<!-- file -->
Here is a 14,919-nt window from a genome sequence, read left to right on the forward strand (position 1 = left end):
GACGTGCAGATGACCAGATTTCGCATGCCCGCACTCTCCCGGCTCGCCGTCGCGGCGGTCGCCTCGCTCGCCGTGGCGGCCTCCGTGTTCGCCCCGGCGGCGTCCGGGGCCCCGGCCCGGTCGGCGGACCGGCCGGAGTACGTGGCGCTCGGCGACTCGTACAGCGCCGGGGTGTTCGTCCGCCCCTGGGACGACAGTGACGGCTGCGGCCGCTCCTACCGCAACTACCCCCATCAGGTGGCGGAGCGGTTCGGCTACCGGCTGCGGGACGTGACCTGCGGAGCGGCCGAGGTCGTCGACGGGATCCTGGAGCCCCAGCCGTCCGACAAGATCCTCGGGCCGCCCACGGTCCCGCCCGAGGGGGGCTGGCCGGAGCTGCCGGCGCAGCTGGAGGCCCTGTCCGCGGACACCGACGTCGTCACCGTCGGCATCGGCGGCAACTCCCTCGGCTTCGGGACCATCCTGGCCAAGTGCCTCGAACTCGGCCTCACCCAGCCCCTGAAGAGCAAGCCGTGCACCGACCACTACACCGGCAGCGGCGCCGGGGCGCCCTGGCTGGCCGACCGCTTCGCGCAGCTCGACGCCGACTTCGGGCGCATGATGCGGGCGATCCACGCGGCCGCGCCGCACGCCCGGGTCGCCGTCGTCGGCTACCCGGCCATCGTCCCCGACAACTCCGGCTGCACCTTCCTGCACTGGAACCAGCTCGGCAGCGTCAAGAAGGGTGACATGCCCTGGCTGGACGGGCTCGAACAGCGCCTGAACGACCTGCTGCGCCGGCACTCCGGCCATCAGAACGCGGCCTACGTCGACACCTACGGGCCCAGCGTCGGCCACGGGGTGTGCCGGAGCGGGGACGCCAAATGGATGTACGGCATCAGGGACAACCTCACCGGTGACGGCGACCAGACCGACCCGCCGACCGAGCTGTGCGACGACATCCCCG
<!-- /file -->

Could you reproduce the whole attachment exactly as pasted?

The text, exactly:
Here is a 14,919-nt window from a genome sequence, read left to right on the forward strand (position 1 = left end):
GACGTGCAGATGACCAGATTTCGCATGCCCGCACTCTCCCGGCTCGCCGTCGCGGCGGTCGCCTCGCTCGCCGTGGCGGCCTCCGTGTTCGCCCCGGCGGCGTCCGGGGCCCCGGCCCGGTCGGCGGACCGGCCGGAGTACGTGGCGCTCGGCGACTCGTACAGCGCCGGGGTGTTCGTCCGCCCCTGGGACGACAGTGACGGCTGCGGCCGCTCCTACCGCAACTACCCCCATCAGGTGGCGGAGCGGTTCGGCTACCGGCTGCGGGACGTGACCTGCGGAGCGGCCGAGGTCGTCGACGGGATCCTGGAGCCCCAGCCGTCCGACAAGATCCTCGGGCCGCCCACGGTCCCGCCCGAGGGGGGCTGGCCGGAGCTGCCGGCGCAGCTGGAGGCCCTGTCCGCGGACACCGACGTCGTCACCGTCGGCATCGGCGGCAACTCCCTCGGCTTCGGGACCATCCTGGCCAAGTGCCTCGAACTCGGCCTCACCCAGCCCCTGAAGAGCAAGCCGTGCACCGACCACTACACCGGCAGCGGCGCCGGGGCGCCCTGGCTGGCCGACCGCTTCGCGCAGCTCGACGCCGACTTCGGGCGCATGATGCGGGCGATCCACGCGGCCGCGCCGCACGCCCGGGTCGCCGTCGTCGGCTACCCGGCCATCGTCCCCGACAACTCCGGCTGCACCTTCCTGCACTGGAACCAGCTCGGCAGCGTCAAGAAGGGTGACATGCCCTGGCTGGACGGGCTCGAACAGCGCCTGAACGACCTGCTGCGCCGGCACTCCGGCCATCAGAACGCGGCCTACGTCGACACCTACGGGCCCAGCGTCGGCCACGGGGTGTGCCGGAGCGGGGACGCCAAATGGATGTACGGCATCAGGGACAACCTCACCGGTGACGGCGACCAGACCGACCCGCCGACCGAGCTGTGCGACGACATCCCCG